by Terry Kramer
Years ago my parents thought I was a bit daft for requesting a bright red wheelbarrow for Christmas. They ignored my wish.
About a month after Christmas I was lugging a heavy wooden box of potting soil to the greenhouse when I lost my grip. I got a painful foot injury and some big doctor bills, and my parents got the point: a wheelbarrow wasn't such a dumb gift idea. It appeared at my home a few days later.
Granting a gardener's gift wish for the holidays may seem bizarre. Wheelbarrows, shovels, weed trimmers and pruners mean work after all. But the right tool for the job can make garden work easier and safer. And some gardeners think tools are cool.
Nurserywoman Yvonne Colburn of Miller Farms Nursery thinks almost any kind of garden tool will make a gardener happy. "Tools are neat to give," she said. "Hand tools, rakes, weed hoes and especially pitchforks are really nice for turning compost and adding amendments to the soil."
And don't forget to consider a wheelbarrow. "Garden carts and wheelbarrows are real handy," said Colburn. "It would make a nice gift to fill up a garden cart with tools, plants, bulbs and gloves."
Professional gardener Janet Czarnecki says you cannot possibly go wrong purchasing quality hand tools like "a good pair of Felco pruners. Spring for the money. They are worth it." She also suggests digging tools from the Smith and Hawkins catalog such as a flat-ended fork and shovel. "You can do everything with them," she says.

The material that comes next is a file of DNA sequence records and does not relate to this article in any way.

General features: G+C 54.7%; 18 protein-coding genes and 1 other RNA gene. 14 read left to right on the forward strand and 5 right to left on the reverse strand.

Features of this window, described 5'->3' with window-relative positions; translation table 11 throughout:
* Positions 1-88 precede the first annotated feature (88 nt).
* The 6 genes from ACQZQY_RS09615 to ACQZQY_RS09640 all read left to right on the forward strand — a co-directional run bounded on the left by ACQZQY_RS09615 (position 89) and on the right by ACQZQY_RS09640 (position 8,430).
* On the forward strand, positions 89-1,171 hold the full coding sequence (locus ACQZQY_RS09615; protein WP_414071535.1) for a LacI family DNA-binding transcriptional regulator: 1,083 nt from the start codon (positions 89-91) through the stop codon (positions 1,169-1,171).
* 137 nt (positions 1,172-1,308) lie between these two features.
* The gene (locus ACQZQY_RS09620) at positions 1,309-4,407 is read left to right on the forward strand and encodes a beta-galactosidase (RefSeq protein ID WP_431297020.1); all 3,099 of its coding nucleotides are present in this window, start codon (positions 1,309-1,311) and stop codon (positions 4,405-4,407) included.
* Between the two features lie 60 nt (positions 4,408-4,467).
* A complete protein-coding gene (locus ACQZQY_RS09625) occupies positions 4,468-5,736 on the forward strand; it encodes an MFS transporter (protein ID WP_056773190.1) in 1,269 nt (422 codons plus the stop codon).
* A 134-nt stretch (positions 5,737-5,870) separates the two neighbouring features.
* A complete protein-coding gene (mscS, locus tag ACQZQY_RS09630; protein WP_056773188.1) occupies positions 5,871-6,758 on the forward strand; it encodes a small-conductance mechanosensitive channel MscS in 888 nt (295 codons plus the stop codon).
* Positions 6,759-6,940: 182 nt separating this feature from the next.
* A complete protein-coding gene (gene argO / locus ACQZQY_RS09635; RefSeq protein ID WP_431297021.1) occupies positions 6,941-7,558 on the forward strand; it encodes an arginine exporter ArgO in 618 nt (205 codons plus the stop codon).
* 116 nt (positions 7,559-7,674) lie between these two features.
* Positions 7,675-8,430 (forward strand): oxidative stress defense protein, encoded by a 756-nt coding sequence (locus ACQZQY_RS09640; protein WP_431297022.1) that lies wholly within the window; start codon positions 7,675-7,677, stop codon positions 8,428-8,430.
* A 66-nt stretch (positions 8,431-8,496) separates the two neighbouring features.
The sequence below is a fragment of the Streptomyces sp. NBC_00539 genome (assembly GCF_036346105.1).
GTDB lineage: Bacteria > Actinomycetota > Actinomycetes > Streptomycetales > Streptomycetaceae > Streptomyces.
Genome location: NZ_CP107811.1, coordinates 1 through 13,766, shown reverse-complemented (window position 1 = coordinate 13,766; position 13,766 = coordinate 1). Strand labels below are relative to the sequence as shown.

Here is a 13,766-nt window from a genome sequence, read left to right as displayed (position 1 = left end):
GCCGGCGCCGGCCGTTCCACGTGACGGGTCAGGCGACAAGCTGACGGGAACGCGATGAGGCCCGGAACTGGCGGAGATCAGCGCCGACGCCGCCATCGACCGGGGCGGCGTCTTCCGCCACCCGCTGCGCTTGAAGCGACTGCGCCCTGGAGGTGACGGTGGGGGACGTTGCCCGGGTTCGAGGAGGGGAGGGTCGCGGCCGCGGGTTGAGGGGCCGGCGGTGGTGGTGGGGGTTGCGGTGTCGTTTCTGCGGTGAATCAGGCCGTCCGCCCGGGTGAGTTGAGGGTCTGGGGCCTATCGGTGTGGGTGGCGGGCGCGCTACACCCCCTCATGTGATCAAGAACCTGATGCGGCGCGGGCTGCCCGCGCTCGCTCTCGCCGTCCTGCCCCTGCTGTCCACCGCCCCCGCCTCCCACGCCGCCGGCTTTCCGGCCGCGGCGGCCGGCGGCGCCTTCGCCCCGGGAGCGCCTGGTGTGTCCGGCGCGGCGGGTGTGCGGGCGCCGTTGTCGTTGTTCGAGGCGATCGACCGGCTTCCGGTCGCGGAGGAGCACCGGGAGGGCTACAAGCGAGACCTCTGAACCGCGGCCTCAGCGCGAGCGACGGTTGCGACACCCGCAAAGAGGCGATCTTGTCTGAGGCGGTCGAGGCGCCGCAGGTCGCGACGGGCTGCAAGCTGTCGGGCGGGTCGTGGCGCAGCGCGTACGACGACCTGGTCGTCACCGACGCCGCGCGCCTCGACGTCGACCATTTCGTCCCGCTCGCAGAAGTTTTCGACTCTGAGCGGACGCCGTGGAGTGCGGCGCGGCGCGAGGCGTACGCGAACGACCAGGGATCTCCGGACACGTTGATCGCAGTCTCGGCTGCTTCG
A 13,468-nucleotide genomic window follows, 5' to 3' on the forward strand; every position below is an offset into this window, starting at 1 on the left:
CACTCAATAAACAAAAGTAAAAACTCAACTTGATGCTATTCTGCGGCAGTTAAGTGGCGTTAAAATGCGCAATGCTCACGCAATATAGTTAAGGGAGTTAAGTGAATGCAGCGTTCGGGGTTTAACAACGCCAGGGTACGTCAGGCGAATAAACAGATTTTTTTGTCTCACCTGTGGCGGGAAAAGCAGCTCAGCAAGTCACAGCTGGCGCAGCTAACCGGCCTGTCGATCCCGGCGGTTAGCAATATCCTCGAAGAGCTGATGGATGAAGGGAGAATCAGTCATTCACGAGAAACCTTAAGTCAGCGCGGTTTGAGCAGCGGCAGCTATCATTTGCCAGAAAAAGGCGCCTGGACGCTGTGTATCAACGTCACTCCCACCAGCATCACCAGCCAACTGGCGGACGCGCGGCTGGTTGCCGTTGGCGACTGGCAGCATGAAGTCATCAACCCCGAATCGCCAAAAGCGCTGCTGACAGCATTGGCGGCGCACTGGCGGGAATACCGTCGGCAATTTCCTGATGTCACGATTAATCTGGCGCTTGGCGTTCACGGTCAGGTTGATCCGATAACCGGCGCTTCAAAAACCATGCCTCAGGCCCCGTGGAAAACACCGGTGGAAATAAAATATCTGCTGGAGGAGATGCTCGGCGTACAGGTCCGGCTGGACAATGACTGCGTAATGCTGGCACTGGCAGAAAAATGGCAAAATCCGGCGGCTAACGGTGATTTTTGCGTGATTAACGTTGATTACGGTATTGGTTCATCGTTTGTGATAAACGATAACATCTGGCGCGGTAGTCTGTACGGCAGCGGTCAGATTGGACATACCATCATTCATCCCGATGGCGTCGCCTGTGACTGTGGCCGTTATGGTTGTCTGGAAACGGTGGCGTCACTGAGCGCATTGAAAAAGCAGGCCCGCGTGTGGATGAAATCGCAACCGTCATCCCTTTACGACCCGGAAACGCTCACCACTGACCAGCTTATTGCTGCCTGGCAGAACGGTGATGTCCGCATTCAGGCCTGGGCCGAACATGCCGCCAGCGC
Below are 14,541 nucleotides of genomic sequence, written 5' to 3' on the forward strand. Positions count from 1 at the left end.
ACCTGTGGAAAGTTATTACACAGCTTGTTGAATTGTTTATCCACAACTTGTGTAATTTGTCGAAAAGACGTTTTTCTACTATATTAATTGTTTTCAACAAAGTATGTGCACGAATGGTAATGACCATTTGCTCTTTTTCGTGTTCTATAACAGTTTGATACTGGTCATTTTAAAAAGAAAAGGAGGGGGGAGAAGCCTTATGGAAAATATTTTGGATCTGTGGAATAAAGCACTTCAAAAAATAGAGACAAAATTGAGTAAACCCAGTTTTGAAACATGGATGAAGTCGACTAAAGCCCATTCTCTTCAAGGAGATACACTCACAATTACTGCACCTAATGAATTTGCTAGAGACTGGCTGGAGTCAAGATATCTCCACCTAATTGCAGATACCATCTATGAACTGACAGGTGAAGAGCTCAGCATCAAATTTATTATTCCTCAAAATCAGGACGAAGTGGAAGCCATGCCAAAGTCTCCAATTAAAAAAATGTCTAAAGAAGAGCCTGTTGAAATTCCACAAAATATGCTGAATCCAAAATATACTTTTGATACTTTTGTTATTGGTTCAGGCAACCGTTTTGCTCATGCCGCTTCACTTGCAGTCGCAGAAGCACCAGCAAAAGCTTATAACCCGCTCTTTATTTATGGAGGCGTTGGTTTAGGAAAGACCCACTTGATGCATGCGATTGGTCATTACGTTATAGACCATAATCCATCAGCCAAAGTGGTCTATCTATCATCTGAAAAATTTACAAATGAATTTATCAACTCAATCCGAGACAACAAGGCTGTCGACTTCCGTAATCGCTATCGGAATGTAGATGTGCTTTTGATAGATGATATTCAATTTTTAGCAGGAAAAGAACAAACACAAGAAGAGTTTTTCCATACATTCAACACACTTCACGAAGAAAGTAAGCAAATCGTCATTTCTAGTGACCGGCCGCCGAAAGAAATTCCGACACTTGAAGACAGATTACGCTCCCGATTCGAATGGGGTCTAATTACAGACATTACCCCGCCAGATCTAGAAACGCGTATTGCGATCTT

Books make fine holiday gifts for the gardener as well. Midge Catching of Mad River Gardens Nursery advises giving vegetable cookbooks to produce gardeners. "Alice Waters' Chez Panisse or Charlotte Trotter's Vegetables are two great gifts for vegetable gardeners," she says. She also recommends The Shade Gardener by Ken Druse, and the new completely revised and updated Sunset Western Garden Book.
For gardeners who like to start their bedding plants from seed, Czarnecki suggests Park's Success with Seeds, published by Park Seed Co.
Nurserywoman Lydia Rieman of Pierson's Garden Shop thinks that water wands, pump-up sprayers, irrigation timers and other practical items are appropriate holiday gifts for gardeners. "How about a gas-powered weed trimmer? My husband gave me one for Christmas and it was pretty neat."
For those who like to grow plants from seed Rieman suggests putting together an herb garden kit, with a planter, seeds and potting soil. "You can start it inside in the winter and put it out in the spring," she suggests.
And then there are gifts that can add artistic charm to someone's garden. Rieman says statuary, wind chimes and bird feeders will enhance anyone's garden. Althea Taylor of the Garden Gate in Arcata thinks gazing globes, those shiny spheres the size of soccer balls resembling big Christmas tree ornaments are suitable gifts.
"They are a lot of fun. In fact, my husband bought me one for Christmas as a surprise, and I was surprised," she says.
Taylor also thinks top quality flower pots make nice gifts. "Nice pottery, like Bennington pottery from Vermont, which is one of the oldest pottery makers in the U. S., dating back to the 1700s, offers something different," she says.
Midge Catching suggests garden tiles by artist George Carruth as affordable and beautiful garden gifts. The tiles, from 2-by-2 to 12-by-12 inches often depict caricatures of Carruth's family members who run the business. "The work is just beautiful," Catching says.
For stocking stuffers, most professionals agree that seed packets and bulbs are sure to please. And for the gardener who is hard to satisfy?
Give a gift certificate. It's like going shopping with someone else's credit card!
The North Coast Journal Table of Contents